Our analysis revealed that there are currently 5.4 million hectares of legally active mine sites (LAMS) in Brazil, which is equivalent to ~10 million football fields, an area larger than Netherlands. These areas are spread throughout Brazil, with the majority located in tropical and subtropical regions (Fig. 1a). The overall estimated soil organic carbon (SOC) stocks (0–100 cm) in natural soils within LAMS in Brazil are 1.68 Gt CO2eq (Fig. 1b). The tropical region, which is Brazil’s largest climatic area, has the largest SOC stocks, estimated at 1.05 Gt CO2eq (Fig. 1c). The dry climate region, which is the smallest area, has C-poorest soils, containing only 0.04 Gt CO2eq (Fig. 1d), while the temperate region includes the C-richest soils but has a smaller area than the tropical region, resulting in a SOC stock of 0.59 Gt CO2eq (Fig. 1e). When considering both above-ground biomass carbon (AGBC = 0.87 Gt CO2eq) and SOC (=1.68 Gt CO2eq) stocks, the total organic carbon (TOC) stock allocated in all LAMS in Brazil is estimated at 2.55 Gt CO2eq (Fig. 2). This represents the potential CO2 emissions that could result from future exploration of all areas destined to mining in Brazil, which is equivalent to 5% of the total annual anthropogenic emissions worldwide22.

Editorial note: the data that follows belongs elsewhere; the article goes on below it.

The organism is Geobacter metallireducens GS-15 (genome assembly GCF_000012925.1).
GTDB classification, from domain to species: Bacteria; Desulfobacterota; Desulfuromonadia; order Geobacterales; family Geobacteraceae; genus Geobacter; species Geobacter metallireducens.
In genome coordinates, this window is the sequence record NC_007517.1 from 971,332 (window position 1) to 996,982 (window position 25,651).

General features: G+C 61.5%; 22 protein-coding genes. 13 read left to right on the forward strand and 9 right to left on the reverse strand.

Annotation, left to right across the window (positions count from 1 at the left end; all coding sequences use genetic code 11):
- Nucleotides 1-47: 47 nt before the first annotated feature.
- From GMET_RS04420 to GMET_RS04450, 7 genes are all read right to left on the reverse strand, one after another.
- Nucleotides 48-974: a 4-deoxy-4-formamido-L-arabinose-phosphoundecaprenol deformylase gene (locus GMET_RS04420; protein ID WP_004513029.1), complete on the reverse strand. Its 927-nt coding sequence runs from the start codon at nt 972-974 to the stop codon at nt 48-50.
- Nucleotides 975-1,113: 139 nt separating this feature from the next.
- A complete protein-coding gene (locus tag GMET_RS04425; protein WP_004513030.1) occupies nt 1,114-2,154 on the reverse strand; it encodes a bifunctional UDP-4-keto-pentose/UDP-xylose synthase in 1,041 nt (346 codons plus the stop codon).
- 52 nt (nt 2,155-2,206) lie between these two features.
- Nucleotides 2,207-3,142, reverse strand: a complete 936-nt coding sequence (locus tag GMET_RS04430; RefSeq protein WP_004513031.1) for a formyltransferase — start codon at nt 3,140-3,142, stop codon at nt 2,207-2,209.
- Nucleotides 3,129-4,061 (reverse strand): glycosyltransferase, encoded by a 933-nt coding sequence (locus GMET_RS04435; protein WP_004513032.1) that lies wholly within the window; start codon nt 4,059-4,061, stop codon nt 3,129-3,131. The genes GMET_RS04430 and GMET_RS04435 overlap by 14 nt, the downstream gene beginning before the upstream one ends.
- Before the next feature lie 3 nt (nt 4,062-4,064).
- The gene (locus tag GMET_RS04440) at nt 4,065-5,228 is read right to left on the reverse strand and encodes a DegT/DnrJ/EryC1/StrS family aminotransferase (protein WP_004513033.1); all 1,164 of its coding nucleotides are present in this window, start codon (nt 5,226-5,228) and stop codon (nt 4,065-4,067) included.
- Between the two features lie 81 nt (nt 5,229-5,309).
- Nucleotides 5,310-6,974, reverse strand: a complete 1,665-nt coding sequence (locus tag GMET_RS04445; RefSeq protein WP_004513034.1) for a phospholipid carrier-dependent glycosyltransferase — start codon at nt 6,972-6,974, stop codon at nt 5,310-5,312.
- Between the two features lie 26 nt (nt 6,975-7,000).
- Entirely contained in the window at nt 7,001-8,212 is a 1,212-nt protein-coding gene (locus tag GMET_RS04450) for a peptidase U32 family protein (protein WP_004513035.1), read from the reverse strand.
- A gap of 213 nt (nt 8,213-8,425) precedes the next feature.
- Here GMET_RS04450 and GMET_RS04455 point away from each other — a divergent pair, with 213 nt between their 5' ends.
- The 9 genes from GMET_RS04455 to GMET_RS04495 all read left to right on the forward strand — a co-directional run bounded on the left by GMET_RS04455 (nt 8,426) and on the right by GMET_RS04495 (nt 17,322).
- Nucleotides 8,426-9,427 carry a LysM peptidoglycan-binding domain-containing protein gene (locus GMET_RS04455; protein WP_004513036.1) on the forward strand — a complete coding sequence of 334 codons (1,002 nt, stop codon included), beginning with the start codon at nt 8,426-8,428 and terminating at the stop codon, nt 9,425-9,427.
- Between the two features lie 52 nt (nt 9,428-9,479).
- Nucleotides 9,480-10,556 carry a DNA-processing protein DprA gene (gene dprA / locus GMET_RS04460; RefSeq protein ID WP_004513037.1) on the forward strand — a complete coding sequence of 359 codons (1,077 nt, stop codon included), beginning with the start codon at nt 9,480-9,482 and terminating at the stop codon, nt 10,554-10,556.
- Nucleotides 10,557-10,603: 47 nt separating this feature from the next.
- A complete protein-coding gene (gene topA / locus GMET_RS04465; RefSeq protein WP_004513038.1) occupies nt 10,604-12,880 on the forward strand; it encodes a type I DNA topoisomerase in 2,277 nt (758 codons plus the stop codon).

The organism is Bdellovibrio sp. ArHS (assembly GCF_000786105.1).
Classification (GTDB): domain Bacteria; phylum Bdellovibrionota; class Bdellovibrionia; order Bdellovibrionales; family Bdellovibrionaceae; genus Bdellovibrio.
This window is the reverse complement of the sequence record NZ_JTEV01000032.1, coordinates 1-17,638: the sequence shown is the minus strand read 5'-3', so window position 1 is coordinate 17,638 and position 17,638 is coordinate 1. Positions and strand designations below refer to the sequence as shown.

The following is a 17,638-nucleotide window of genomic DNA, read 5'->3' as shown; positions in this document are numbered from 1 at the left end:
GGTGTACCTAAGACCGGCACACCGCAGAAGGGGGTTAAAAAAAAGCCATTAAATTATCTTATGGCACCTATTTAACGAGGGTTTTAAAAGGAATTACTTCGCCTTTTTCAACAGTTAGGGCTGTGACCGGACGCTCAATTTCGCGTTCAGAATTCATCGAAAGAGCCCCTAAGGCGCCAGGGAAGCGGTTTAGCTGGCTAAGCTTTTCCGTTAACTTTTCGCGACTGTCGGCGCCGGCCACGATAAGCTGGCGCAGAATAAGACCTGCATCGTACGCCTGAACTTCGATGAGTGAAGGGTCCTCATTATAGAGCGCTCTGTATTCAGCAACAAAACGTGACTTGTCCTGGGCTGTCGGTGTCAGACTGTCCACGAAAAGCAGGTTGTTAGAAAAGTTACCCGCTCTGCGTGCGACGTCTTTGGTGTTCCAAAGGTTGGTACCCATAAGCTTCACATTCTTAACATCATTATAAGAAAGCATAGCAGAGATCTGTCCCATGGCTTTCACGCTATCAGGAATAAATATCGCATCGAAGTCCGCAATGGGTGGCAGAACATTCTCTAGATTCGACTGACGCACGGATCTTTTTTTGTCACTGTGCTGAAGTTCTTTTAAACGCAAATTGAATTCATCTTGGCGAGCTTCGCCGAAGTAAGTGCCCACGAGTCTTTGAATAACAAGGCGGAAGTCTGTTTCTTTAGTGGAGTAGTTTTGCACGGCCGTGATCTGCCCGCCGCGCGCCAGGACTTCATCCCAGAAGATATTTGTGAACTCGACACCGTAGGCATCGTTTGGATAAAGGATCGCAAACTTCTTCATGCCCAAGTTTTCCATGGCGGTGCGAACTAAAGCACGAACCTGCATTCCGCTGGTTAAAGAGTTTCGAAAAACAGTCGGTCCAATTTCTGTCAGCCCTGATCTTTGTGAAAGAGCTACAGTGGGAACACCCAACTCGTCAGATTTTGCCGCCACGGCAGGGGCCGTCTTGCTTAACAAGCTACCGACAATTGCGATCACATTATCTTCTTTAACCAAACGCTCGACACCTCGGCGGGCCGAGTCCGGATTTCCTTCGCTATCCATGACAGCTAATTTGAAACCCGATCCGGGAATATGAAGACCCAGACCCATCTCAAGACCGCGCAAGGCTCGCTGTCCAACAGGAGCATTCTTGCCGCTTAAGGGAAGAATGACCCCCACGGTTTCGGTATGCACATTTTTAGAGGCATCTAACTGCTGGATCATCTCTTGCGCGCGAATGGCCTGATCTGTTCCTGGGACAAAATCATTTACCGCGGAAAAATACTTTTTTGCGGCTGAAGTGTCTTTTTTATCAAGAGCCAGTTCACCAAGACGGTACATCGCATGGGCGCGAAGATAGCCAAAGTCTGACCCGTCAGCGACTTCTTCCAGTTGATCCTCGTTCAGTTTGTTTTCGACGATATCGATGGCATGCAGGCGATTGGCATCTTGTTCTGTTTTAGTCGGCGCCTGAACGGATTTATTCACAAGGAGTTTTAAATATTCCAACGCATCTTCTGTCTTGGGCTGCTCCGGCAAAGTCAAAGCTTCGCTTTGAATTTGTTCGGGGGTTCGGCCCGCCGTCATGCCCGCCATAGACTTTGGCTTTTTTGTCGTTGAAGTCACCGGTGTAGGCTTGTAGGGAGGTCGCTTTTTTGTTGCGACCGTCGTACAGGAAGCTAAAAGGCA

Fig. 1: Estimates on soil organic carbon (SOC) stocks that may be lost due to surface mining and the potential recovery through Technosols.
figure 1

a Map of SOC stocks and the distribution of legally active mine sites (LAMS) in Brazil. b Overall SOC stock loss due to soil removal and the potential recovery using Technosols. Graphs c, d and e show equivalent information regarding the different climatic areas in Brazil: c tropical, d dry, and e subtropical regions. f Relative SOC stock recovery per climatic area. Error bars represent 95% confidence intervals.

Fig. 2: Different scenarios after mining pristine land, expressing the loss and recovery of carbon stocks and soil-related ecosystem services.
figure 2